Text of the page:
The Harold Washington Library was left with empty shelves when it digitized a collection of old periodicals that had lived on the third floor for years.

The library recently cleared out that old shelving to make room for a new exhibit space, where an educational exhibit about the Holocaust opened Tuesday morning.

“This is an example of moving out old furniture and shelving to make space for people to learn,” said Chicago Public Library Commissioner Brian Bannon.

The exhibit, “The Courage to Remember,” is on loan from an international Jewish human rights organization, the Simon Wiesenthal Center.

Alison Pure-Slovin, the center’s midwest regional director, explained how the display tells the story of the Holocaust with 40 panels that trace four major themes: the rise of Nazi German; the Final Solution; annihilation in Nazi-occupied territory; and liberation.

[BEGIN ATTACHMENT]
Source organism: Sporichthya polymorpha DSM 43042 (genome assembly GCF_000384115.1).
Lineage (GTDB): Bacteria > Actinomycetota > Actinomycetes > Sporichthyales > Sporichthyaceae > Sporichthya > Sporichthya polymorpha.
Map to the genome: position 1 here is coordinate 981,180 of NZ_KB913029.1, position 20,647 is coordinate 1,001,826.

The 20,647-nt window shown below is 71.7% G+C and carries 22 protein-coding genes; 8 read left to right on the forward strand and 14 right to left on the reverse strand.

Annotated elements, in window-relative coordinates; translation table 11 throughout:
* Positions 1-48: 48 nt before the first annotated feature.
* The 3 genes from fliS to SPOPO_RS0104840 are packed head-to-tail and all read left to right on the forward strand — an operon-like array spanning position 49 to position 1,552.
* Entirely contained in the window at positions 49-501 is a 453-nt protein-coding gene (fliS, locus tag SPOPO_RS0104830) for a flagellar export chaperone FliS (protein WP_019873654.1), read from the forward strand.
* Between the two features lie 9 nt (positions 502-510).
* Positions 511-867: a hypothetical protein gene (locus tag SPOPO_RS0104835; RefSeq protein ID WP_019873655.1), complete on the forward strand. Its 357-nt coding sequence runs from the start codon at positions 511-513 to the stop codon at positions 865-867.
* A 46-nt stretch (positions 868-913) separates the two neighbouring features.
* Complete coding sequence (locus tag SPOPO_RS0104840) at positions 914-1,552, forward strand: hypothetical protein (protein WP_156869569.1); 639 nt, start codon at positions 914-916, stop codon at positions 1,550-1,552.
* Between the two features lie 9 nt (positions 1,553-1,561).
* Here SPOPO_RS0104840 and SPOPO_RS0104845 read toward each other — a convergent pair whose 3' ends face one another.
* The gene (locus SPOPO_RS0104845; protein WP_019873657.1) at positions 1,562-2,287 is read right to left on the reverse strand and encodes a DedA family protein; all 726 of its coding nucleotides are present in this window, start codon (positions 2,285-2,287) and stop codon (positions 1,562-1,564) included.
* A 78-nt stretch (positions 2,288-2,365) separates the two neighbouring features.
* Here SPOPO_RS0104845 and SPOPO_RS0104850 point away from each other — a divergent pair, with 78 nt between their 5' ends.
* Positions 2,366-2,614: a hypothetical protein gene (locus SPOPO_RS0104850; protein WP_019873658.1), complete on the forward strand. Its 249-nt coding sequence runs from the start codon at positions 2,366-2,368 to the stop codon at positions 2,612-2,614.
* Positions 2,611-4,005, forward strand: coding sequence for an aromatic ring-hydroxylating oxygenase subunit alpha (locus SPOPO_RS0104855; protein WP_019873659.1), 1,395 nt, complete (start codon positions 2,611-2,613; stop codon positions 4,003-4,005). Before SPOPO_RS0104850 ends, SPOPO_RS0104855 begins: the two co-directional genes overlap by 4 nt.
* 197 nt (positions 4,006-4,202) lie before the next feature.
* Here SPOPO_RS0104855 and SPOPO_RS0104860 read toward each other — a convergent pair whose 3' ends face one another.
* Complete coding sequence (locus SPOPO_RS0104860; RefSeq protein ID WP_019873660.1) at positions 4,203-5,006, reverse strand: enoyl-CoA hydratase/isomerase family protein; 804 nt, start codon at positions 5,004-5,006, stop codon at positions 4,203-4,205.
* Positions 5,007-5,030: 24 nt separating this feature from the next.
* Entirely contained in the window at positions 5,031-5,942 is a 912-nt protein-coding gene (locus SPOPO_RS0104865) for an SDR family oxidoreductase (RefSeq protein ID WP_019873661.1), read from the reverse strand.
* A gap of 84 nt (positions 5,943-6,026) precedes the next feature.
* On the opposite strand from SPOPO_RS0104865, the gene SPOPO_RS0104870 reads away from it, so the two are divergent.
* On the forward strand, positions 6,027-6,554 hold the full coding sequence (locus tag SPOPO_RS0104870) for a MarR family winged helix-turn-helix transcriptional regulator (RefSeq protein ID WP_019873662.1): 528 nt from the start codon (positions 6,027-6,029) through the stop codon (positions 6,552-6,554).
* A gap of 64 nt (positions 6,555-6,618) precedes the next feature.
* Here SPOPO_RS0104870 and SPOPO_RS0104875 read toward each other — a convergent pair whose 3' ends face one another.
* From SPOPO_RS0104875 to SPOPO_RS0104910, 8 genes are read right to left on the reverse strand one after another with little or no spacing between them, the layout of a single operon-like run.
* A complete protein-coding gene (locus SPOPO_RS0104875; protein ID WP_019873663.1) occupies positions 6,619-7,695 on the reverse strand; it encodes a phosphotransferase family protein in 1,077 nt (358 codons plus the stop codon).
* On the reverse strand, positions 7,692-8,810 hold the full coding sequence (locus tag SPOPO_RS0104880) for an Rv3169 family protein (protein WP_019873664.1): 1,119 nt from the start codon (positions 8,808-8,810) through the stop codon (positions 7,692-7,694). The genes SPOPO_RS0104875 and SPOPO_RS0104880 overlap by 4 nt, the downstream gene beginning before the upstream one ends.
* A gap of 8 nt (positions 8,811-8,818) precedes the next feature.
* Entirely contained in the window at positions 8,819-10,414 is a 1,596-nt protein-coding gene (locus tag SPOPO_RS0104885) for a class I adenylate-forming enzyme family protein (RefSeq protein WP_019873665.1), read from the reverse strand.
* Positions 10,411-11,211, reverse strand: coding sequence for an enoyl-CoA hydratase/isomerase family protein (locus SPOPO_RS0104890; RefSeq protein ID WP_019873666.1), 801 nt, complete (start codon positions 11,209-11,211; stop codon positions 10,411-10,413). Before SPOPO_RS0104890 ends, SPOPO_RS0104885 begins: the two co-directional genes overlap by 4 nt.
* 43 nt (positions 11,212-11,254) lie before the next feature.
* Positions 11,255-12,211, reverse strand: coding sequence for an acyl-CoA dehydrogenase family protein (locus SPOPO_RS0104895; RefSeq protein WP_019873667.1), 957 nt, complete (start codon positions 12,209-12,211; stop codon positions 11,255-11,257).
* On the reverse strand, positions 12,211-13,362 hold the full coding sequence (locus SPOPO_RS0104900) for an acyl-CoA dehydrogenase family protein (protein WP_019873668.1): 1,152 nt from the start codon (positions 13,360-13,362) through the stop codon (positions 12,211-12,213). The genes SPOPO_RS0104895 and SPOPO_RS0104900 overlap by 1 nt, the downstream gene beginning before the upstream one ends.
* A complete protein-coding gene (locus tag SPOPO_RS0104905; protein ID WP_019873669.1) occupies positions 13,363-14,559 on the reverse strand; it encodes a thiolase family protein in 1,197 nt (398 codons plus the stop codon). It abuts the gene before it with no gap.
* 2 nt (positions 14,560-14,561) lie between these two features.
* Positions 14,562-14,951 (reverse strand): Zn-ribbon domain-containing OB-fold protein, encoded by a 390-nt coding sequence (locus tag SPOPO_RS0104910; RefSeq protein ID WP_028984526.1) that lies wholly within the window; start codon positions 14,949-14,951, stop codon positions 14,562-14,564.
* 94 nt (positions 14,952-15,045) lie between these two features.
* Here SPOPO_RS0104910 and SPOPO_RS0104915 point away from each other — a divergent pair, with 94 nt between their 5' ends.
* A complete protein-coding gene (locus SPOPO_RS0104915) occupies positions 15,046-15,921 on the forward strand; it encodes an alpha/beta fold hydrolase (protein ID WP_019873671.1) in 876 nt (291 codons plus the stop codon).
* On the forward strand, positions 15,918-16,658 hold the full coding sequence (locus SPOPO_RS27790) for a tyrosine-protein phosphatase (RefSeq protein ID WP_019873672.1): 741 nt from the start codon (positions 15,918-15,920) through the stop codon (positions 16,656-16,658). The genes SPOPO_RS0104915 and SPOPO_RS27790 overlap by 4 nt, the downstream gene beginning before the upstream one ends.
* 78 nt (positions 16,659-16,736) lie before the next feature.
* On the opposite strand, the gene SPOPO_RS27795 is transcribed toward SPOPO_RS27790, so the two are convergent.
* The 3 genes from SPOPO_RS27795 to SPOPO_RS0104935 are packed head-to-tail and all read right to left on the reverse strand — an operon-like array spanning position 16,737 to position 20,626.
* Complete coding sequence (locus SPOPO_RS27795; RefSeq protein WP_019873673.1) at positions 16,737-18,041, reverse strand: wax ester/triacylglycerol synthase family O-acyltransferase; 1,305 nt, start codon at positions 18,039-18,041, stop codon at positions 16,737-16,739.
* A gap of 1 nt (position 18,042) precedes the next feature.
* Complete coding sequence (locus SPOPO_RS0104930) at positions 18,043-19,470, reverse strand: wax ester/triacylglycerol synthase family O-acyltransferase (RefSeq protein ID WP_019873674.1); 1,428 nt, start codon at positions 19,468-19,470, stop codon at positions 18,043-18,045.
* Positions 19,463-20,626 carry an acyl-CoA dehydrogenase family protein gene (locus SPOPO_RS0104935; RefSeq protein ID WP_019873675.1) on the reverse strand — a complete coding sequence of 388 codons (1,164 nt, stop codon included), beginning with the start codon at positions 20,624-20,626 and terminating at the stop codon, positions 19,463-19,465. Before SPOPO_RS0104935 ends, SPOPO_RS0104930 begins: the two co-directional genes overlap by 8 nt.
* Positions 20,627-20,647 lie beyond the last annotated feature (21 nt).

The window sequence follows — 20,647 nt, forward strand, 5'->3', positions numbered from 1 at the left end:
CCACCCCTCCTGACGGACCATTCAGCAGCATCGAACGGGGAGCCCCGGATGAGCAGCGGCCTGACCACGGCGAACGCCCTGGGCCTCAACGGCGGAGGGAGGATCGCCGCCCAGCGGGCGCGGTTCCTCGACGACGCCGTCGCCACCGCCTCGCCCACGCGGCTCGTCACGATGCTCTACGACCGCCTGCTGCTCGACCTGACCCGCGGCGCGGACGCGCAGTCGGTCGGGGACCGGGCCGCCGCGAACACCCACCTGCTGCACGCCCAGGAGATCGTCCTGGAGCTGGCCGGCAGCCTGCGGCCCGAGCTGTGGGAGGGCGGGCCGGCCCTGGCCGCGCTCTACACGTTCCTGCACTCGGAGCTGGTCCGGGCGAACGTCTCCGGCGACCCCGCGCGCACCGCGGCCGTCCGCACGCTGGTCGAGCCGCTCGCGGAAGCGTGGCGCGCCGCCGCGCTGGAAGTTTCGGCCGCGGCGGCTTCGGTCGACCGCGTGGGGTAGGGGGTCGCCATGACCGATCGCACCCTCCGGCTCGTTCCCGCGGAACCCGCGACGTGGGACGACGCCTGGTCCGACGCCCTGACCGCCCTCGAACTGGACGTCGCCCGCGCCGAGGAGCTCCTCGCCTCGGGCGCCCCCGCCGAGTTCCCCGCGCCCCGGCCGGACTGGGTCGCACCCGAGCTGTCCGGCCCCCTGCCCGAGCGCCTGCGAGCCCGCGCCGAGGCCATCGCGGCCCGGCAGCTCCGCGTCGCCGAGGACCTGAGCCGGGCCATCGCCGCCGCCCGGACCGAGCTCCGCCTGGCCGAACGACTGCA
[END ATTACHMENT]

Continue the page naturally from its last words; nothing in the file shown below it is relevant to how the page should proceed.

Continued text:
Bannon said the library is excited to present the exhibit because “sobering” displays like this can help the community reflect on history and think about the future.

The exhibit, which has been displayed in 20 countries over the last few decades, will be at the library for the next three months. Bannon said the library then hopes to bring more exhibits into the space.

The last panel explains the purpose of the exhibit: “It requires courage to remember the Holocaust: to squarely face the images of such remorseless evil. … But if the lost lives of these millions are to have an enduring meaning, we must remember and be vigilant. Then the ashes and unmarked graves of these victims can become the sanctified ground from which human hope, tolerance and moral courage will rise.”

Attendees of the ribbon-cutting experience the exhibit after the event. | Pete Grieve for the Sun-Times